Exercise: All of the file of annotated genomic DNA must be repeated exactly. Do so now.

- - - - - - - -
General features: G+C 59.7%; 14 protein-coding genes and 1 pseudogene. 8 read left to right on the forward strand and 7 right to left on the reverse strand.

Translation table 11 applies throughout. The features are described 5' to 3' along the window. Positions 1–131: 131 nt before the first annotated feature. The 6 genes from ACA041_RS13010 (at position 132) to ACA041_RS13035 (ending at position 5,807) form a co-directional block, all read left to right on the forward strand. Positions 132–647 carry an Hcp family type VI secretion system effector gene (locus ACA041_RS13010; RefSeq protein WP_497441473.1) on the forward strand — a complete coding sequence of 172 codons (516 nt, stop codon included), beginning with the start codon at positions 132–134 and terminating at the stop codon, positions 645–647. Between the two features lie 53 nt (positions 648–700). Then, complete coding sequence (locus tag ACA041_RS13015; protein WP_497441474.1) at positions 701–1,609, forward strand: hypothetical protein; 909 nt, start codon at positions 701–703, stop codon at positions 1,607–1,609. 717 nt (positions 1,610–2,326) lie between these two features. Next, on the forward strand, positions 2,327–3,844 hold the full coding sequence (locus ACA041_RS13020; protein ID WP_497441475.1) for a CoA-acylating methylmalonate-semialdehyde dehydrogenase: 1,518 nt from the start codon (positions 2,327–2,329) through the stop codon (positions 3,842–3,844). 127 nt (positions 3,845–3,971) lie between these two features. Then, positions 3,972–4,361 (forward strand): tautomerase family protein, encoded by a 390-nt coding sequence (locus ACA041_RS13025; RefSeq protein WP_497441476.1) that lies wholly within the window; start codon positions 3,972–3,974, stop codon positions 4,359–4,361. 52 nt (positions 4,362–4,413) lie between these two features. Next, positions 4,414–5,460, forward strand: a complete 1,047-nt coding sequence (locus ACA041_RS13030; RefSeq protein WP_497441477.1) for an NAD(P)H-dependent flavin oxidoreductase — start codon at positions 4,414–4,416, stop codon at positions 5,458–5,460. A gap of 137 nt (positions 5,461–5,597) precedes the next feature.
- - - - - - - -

General features: G+C 59.7%; 14 protein-coding genes and 1 pseudogene. 8 read left to right on the forward strand and 7 right to left on the reverse strand.

Translation table 11 applies throughout. The features are described 5' to 3' along the window. Positions 1–131: 131 nt before the first annotated feature. The 6 genes from ACA041_RS13010 (at position 132) to ACA041_RS13035 (ending at position 5,807) form a co-directional block, all read left to right on the forward strand. Positions 132–647 carry an Hcp family type VI secretion system effector gene (locus ACA041_RS13010; RefSeq protein WP_497441473.1) on the forward strand — a complete coding sequence of 172 codons (516 nt, stop codon included), beginning with the start codon at positions 132–134 and terminating at the stop codon, positions 645–647. Between the two features lie 53 nt (positions 648–700). Then, complete coding sequence (locus tag ACA041_RS13015; protein WP_497441474.1) at positions 701–1,609, forward strand: hypothetical protein; 909 nt, start codon at positions 701–703, stop codon at positions 1,607–1,609. 717 nt (positions 1,610–2,326) lie between these two features. Next, on the forward strand, positions 2,327–3,844 hold the full coding sequence (locus ACA041_RS13020; protein ID WP_497441475.1) for a CoA-acylating methylmalonate-semialdehyde dehydrogenase: 1,518 nt from the start codon (positions 2,327–2,329) through the stop codon (positions 3,842–3,844). 127 nt (positions 3,845–3,971) lie between these two features. Then, positions 3,972–4,361 (forward strand): tautomerase family protein, encoded by a 390-nt coding sequence (locus ACA041_RS13025; RefSeq protein WP_497441476.1) that lies wholly within the window; start codon positions 3,972–3,974, stop codon positions 4,359–4,361. 52 nt (positions 4,362–4,413) lie between these two features. Next, positions 4,414–5,460, forward strand: a complete 1,047-nt coding sequence (locus ACA041_RS13030; RefSeq protein WP_497441477.1) for an NAD(P)H-dependent flavin oxidoreductase — start codon at positions 4,414–4,416, stop codon at positions 5,458–5,460. A gap of 137 nt (positions 5,461–5,597) precedes the next feature.